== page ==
By Jackie Dever

Last July, a state Supreme Court ruling brought the Monterey Bay campus of the California State University (CSU) to the forefront of a debate over the campus expansion taking place around California.
In a case brought against the CSU Board of Trustees, the city of Marina and other cities in the area argued that CSU Monterey Bay (CSUMB) should pay for off-campus effects of the campus’s proposed expansion. The court found in favor of the plaintiff.
Many, including Santa Cruz Mayor Cynthia Matthews, think that the case could set statewide precedents which would affect UCSC’s LRDP.
But CSUMB is busy sifting through the court’s decision, trying to discern its meaning.
"There is a sort of 60,000 foot view of what this thing says, and what it may or may not mean," said Steve Reed, CSUMB Interim Vice President for University Advancement, of the decision’s language.
Reed added that the court has not yet issued its writ of mandate, which will specify CSU’s responsibility in addressing impacts.
Dan Johnson, CSUMB’s vice president for administration and finance, was also unclear on how exactly the court decision’s would shape the university’s future.
"There’s no clear message," Johnson said of the court’s ruling. "We don’t know what it means yet."
In light of the often-divisive nature of campus expansion, it is likely other cases will try to establish a precedent from the decision.
"Everything we do from this point might establish precedent," Reed said. "It’s going to take the legislator to look at legislation to bring higher education institutions and other agencies into conformity with the decision."
Santa Cruz County Supervisor Mardi Wormhoudt believes the decision has bearing on Santa Cruz’s own struggle over expansion.
"I think it’s right on point," she said. "It said the university is responsible for mitigating all of the impacts [of development], not just on campus impacts."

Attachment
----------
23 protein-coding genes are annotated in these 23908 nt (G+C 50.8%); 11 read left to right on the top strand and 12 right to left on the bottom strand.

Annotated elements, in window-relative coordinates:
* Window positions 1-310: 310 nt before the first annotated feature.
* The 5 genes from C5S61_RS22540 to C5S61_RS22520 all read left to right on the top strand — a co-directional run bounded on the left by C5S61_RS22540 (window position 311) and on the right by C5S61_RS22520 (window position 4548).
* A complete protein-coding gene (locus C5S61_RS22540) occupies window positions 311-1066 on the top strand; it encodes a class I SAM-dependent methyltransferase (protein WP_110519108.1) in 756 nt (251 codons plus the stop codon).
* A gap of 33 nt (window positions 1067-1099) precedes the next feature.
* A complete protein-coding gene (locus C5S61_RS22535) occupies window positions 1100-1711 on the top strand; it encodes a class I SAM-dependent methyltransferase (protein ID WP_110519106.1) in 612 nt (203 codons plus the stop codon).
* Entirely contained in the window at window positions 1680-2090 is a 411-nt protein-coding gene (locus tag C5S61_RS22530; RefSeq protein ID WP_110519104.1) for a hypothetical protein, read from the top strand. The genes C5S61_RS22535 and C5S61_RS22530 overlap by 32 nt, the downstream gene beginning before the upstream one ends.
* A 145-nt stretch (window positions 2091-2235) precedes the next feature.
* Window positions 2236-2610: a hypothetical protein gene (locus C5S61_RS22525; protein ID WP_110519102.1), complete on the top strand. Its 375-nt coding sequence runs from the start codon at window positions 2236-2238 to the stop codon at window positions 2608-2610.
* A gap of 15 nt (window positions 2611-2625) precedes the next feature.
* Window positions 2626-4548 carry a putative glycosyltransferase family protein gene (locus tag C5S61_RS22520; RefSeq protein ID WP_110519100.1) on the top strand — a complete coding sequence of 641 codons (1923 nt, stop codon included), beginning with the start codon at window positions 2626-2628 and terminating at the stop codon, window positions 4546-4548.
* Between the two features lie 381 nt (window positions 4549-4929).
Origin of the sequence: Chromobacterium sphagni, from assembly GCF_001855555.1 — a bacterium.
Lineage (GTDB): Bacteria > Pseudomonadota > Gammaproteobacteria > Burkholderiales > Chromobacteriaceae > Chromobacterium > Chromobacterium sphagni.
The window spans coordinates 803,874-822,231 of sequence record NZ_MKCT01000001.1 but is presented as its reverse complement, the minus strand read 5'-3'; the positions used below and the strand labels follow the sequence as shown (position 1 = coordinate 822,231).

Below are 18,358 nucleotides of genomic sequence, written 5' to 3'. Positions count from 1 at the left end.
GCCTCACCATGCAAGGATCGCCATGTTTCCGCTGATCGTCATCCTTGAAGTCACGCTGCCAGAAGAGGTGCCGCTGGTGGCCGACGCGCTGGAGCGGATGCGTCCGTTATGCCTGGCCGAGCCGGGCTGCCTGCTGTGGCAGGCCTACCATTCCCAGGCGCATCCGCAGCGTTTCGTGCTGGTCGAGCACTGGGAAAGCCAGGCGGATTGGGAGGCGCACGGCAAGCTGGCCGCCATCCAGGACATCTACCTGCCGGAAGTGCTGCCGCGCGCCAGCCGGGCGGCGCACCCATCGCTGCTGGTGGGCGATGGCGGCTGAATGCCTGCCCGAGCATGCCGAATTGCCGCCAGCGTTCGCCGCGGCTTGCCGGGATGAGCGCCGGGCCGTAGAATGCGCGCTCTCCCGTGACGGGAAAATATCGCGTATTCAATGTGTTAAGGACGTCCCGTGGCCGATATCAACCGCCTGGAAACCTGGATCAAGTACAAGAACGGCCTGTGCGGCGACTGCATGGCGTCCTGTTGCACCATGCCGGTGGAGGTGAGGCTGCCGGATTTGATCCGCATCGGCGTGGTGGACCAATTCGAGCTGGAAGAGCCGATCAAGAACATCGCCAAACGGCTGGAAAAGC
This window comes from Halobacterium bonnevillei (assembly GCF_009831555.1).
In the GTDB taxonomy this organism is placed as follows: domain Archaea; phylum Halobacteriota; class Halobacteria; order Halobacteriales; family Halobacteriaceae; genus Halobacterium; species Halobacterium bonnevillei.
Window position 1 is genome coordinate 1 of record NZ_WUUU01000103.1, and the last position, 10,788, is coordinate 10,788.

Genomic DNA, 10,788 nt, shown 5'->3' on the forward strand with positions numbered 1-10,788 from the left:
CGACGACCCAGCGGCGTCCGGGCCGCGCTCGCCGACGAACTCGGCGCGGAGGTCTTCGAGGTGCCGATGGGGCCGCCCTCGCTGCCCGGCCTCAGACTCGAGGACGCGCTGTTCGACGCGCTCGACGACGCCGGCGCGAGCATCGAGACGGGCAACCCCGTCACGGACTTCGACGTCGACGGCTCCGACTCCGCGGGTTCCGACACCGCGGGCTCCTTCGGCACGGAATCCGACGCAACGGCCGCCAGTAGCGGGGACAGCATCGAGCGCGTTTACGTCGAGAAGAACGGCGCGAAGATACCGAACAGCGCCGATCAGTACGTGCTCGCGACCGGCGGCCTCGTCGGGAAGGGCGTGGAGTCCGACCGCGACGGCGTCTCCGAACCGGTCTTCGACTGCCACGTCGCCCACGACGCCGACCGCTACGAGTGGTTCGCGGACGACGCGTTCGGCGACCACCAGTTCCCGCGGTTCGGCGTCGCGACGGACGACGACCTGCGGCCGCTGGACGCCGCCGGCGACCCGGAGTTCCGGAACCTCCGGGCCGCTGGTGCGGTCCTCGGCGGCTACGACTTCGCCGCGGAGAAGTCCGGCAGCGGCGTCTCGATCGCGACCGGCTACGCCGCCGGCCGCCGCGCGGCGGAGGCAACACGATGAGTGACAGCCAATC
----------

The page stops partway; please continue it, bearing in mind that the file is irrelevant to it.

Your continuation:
And UCSC administrators acknowledge that the case may be applied to UCSC. However, according to Blumenthal it won’t affect what UCSC does.
"It was always our intention to act in compliance with the intent of that decsion. So for us it made no difference," Blumenthal said.
In Monterey the physical location of the campus increases the complexity of the issue.
CSUMB opened on the decommissioned Ford Ord army base in 1995 with an enrollment of 633 students and currently enrolls roughly 4,000 students. The campus’ Master Plan calls for Full Time Equivalent (FTE)* student population of 25,000 by 2030.
The management of Fort Ord’s transition to civilian use falls under the authority of the Fort Ord Reuse Authorization (FORA), whose governing board includes appointees by city governments surrounding the base.
CSUMB’s Environmental Impact Report found five environmental effects, which will "require FORA to improve Fort Ord’s infrastructure," according to the text of the court’s decision.
The EIR identifies actions to partially mitigate the five effects: drainage, water supply, traffic, wastewater management and fire protection.
The court’s decision explains, "FORA hopes to reach an agreement with the Trustees on their fair share of the cost of infrastructure improvements."
Johnson believes the campus EIR complies with FORA.
"FORA has its own EIR, which we believe we are in compliance with," Johnson said. "When the major impacts are traffic, we find it difficult to see the logic in transferring funds from one state agency to another."
Reed said public universities have limited funds, especially since Proposition 13 limited the property taxes from which California public schools were primarily funded. Most money for public education now comes from the state’s general fund.
Johnson added that the existence of CSUMB benefits the surrounding community, a point CSU made during the lawsuit.
"We’re a little like Santa Cruz in that the campus is [a large local] employer," Johnson said. "The campus brings benefits to the local area." *Full Time Equivalent Student refers to the number of students enrolled collectively in at least 15 units.